In Hobart, too many signs in plain view?
By Karen Caffarrini Post-Tribune correspondent March 23, 2014 6:48PM
Signs are posted on the southeast corner of 37th Avenue and Lake Park, a busy intersection in Hobart. | Karen Caffarini~for Sun-Times Media
Updated: April 25, 2014 6:14AM
HOBART — Signs, signs, everywhere a sign.
Mayor Brian Snedecor said he’s getting complaints from residents and local business owners that signs are cluttering easements along the streets and especially some of the main intersections in the city. He said some of the worst offenders are signs concerning foreclosures, loans and bad credit and the people installing them seldom approach city officials for approval first.
“They think easements are fair game,” Snedecor said.
He aired his concerns last week when a representative for a local church came before the Board of Public Works asking for permission to place six lawn signs in various easements throughout the city for 2 1/2 weeks.
Liz Thomas, representing Trinity Evangelical Lutheran Church, said the signs would announce a breakfast the church is holding on April 20.
Snedecor said the city would allow the church to put up banners on the fence at Hobart City Pool and the split rail fence at Festival Park for a specified amount of time as a replacement to the lawn signs.
City Planner Sergio Mendez said the two sites could become the places where residents would know to look for future Hobart events.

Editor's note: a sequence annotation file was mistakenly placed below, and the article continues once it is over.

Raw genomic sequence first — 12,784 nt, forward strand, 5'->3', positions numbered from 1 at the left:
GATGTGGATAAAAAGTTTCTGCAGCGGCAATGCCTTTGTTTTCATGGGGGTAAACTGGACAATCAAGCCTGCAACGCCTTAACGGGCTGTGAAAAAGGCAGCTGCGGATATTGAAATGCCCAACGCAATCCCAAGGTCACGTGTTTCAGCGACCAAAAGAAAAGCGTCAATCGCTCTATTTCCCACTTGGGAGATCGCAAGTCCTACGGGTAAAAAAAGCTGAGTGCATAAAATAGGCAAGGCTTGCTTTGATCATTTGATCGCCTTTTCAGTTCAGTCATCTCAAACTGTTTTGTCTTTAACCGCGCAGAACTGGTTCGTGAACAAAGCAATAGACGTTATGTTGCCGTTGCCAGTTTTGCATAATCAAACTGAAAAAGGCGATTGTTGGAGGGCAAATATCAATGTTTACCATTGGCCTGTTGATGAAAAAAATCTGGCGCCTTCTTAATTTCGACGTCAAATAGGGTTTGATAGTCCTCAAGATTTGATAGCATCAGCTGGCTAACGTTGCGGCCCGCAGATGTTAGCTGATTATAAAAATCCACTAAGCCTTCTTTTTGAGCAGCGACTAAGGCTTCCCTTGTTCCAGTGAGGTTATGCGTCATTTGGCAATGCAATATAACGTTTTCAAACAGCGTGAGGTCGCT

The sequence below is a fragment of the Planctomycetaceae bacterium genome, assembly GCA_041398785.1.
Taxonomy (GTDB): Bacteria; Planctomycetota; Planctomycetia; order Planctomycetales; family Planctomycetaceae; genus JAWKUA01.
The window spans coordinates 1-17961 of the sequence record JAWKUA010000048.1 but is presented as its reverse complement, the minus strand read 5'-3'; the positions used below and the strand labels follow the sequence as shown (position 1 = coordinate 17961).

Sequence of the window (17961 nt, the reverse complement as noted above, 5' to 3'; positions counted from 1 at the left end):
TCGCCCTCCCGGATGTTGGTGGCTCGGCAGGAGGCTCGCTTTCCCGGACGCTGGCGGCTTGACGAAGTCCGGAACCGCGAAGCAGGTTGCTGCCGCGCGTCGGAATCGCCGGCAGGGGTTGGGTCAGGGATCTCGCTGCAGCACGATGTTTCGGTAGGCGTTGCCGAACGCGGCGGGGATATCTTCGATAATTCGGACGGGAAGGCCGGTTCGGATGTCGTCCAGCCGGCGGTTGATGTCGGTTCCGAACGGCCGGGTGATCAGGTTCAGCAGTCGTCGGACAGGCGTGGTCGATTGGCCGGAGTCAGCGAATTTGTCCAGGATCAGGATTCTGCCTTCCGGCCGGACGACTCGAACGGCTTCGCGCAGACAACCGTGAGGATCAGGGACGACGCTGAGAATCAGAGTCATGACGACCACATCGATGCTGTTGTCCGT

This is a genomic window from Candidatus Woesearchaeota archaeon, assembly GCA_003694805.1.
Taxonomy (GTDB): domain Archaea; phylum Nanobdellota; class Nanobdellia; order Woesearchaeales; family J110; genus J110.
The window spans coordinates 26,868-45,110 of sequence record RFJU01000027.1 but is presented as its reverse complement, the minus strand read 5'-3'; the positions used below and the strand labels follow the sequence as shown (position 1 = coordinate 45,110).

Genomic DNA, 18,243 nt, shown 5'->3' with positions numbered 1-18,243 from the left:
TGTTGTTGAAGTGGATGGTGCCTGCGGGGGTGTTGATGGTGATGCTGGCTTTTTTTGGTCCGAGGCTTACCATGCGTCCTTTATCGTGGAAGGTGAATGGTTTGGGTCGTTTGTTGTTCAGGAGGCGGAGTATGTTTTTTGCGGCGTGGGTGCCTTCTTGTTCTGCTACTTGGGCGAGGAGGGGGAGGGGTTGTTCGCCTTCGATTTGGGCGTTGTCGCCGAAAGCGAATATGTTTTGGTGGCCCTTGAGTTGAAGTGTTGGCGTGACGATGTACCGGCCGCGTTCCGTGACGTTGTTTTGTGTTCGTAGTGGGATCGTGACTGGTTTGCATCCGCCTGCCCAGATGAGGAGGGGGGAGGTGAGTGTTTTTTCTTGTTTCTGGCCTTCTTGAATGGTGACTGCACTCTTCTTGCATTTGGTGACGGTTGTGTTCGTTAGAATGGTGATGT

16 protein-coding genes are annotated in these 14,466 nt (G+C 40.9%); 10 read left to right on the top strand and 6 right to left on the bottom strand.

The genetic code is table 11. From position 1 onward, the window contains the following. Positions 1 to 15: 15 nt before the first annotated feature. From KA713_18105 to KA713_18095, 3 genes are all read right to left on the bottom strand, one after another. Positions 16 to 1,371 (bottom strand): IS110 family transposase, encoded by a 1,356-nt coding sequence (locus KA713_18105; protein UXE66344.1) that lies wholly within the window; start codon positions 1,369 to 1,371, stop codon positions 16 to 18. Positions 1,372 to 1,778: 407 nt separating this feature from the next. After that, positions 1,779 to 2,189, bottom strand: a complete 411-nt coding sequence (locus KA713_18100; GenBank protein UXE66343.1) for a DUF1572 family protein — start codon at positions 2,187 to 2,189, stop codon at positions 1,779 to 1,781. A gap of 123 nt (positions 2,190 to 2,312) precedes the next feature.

As another alternative, Police Chief Richard Zormier told Thomas that small lawn signs placed on private property, inside the sidewalks, would be just as effective as if they’re placed on city easements. And they would be legal.
“You wouldn’t need Board of Works approval,” Zormier said.
Board member Thomas Ehrhardt called the chief’s suggestion a good one. He said part of the flavor of a small community is announcing its local events.
Other communities have grappled with the influx of signs, which they say give the community a tacky appearance.
In Merrillville, Council President Carol Miano has complained of signs popping up all over town. She called them trashy looking.
Tyler Kent, Valparaiso’s planning director, said he hasn’t seen an influx of signs in that city this year, but then, he said, most right of ways have been under 4-feet of snow for the last several months.
“If I do see any signs, I just tear them down,” Kent said.